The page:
Custard Creams are a traditional British sandwich biscuit filled with Custard flavoured cream. They have been an ever popular choice for people across the UK. There is no particularly leading brand, however most supermarkets have their own-brand version. Or, if you are feeling adventurous why not find a recipe and bake some of your own!
Image: Christina’s Cucina
Aberffraw Biscuits are a traditional Welsh biscuits thought to have originated in the 13th Century. In simple terms they are a Welsh shortbread in the shape of a scallop shell.
The Aberffraw Biscuit Co is a husband and wife run brand, based in North Wales. The brand has gone from strength to strength in recent years, making and promoting their traditional Welsh biscuits. As a result they have been awarded multiple Great Taste Awards in the process. Check out their range of biscuits, from traditional the Aberffraw Biscuit to their award winning Lemon ones.
McVitie’s are perhaps one of the most well-known and best-loved British biscuit brands. Their range has some of the most popular biscuit choices in the UK.
We have selected their traditional Digestive as one of our top British Biscuit choices. In 1892 the secret recipe for Digestives was developed by Alexander Grant who worked at McVitie’s- the very same recipe is still used to this day! This tried and rusted biscuit has lasted the test of time and is a firm British favourite.
As the name suggests this traditional British biscuit originates from Cornwall. They are a uniquely spicy and crunchy biscuit made with local Cornish ingredients.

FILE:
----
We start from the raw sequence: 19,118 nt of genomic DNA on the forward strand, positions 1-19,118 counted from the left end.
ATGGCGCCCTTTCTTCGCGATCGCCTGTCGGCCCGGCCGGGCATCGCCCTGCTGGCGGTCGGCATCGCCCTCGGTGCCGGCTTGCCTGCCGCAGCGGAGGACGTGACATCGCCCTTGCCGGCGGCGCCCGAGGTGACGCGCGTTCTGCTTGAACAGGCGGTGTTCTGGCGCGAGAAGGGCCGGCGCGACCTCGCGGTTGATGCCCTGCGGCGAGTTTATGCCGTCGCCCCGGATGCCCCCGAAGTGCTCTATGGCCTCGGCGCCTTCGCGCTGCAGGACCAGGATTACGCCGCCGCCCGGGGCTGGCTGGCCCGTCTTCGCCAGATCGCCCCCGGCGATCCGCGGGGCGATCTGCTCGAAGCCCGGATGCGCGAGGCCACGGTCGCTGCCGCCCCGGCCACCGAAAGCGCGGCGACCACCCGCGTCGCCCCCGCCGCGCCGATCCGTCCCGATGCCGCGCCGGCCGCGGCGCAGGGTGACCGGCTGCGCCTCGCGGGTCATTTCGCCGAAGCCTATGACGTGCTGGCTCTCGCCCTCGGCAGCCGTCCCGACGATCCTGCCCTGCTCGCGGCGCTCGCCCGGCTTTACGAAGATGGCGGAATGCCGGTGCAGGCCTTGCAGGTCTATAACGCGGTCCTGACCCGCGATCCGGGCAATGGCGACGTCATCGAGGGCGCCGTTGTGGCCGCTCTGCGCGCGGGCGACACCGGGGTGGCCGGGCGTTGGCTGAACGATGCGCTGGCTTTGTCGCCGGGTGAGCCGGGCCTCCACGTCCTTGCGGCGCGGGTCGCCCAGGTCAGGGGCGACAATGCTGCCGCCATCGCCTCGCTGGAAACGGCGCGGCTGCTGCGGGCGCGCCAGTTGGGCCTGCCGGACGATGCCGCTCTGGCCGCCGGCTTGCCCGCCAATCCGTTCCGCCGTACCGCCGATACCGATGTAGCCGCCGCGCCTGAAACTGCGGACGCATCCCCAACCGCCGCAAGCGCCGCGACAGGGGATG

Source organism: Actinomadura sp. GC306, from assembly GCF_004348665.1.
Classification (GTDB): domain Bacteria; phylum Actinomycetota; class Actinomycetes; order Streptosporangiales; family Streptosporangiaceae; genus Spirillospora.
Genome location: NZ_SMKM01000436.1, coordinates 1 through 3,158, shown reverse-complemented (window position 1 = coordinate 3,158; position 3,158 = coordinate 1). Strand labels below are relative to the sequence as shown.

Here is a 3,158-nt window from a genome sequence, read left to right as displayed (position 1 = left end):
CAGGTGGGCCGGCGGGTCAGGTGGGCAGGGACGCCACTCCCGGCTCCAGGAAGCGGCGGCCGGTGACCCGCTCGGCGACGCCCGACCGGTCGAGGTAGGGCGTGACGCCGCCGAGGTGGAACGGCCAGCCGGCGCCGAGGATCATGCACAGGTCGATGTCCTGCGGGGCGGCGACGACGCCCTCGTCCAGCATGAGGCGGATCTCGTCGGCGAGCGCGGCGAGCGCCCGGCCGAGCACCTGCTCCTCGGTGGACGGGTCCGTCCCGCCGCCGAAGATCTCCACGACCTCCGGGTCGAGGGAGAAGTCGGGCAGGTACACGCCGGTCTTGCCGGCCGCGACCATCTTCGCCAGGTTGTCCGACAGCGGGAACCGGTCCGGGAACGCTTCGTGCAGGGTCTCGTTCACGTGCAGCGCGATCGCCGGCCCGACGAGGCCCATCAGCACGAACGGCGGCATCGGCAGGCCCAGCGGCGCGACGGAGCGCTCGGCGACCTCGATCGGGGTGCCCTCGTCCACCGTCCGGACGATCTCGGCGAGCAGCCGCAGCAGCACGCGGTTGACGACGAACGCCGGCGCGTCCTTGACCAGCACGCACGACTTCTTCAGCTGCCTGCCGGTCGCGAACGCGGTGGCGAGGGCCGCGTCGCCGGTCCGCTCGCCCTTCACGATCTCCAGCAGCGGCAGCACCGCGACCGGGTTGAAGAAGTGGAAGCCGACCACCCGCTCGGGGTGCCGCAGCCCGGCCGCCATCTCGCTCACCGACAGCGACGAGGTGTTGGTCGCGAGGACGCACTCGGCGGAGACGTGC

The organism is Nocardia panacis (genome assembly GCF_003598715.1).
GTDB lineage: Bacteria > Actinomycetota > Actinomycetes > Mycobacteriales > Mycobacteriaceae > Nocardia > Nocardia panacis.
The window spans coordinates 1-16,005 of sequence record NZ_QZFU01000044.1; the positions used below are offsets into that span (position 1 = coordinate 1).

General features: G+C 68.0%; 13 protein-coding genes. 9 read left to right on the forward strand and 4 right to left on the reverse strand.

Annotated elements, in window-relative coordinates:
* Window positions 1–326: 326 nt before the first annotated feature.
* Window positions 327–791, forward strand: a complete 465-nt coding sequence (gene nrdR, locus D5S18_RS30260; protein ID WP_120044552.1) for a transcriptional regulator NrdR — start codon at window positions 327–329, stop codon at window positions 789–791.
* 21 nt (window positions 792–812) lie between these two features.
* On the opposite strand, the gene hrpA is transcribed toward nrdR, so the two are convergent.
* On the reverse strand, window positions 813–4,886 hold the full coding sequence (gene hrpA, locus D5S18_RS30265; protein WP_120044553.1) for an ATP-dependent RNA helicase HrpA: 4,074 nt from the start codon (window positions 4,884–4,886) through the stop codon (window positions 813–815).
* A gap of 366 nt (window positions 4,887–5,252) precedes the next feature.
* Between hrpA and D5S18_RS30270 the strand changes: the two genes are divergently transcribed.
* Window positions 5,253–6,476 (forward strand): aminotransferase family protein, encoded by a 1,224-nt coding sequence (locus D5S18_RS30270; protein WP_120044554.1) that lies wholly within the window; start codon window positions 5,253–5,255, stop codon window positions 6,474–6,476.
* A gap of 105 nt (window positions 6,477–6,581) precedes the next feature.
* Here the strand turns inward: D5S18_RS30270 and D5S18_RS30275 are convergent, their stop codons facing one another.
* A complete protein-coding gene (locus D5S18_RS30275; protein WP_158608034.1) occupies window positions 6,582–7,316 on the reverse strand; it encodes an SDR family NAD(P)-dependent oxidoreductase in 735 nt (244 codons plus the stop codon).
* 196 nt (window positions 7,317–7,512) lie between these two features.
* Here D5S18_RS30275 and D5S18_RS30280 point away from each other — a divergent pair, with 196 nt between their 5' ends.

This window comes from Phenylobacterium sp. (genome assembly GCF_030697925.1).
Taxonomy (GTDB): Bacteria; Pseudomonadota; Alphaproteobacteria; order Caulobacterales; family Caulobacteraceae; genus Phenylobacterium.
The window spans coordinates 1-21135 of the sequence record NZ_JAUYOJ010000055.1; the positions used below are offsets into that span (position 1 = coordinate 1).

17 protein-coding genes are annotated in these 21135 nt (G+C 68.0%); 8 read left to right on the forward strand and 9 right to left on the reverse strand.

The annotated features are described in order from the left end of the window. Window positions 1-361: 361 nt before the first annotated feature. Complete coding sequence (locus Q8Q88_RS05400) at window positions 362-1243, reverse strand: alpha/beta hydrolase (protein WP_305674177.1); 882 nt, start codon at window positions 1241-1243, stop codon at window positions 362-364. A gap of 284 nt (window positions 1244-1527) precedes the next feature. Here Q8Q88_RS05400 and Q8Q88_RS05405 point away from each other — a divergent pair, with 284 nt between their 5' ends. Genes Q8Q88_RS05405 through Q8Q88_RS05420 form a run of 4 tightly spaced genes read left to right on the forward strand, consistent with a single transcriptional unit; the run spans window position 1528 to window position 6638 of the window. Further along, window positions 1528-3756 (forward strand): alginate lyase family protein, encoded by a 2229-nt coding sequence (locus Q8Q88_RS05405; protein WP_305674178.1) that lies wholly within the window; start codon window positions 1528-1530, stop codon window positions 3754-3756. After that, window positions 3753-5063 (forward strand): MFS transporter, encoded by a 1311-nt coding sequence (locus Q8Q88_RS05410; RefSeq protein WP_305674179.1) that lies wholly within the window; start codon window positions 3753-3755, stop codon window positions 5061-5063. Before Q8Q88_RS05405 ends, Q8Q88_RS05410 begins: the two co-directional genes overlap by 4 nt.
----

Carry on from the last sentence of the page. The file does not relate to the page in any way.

Furniss is the only company in the world licensed to make The Original Cornish Fairing™. They have been making these traditional British Biscuits since 1886. A true tried and tested recipe. Visit their online store to enjoy the taste of Cornwall.
Cookies come in all shapes and sizes. From oat and fruit cookies to triple chocolate cookies and everyone has their favourites. Although, not always associated with the UK, many British biscuit brands have a fantastic range of cookies.
The Thomas Cookie Co, based in Kent, have a mouthwatering range of homemade cookies. An added bonus is they offer delivery across the UK. So head to their website to browse the delicious cookie options.
I simply had to include Ginger Snaps, they are another timeless classic (and my Granny’s favourite)! There is something comforting about the warming spice of ginger and snap of a crunchy ginger biscuit.
Border Biscuits is a family run company that have been making biscuits since 1984. Their Ginger Snaps are the perfect accompaniment to a cup of tea or coffee, especially on the colder months. You can find their biscuits across the country in various retailers.
Shortbread is a deliciously crumbly and buttery biscuit that makes it taste extra decadent. Although a fairly straightforward recipe, it only has three ingredients, it is hard to make the perfect batch. Shortbread really is a simple, yet delicious, British biscuit.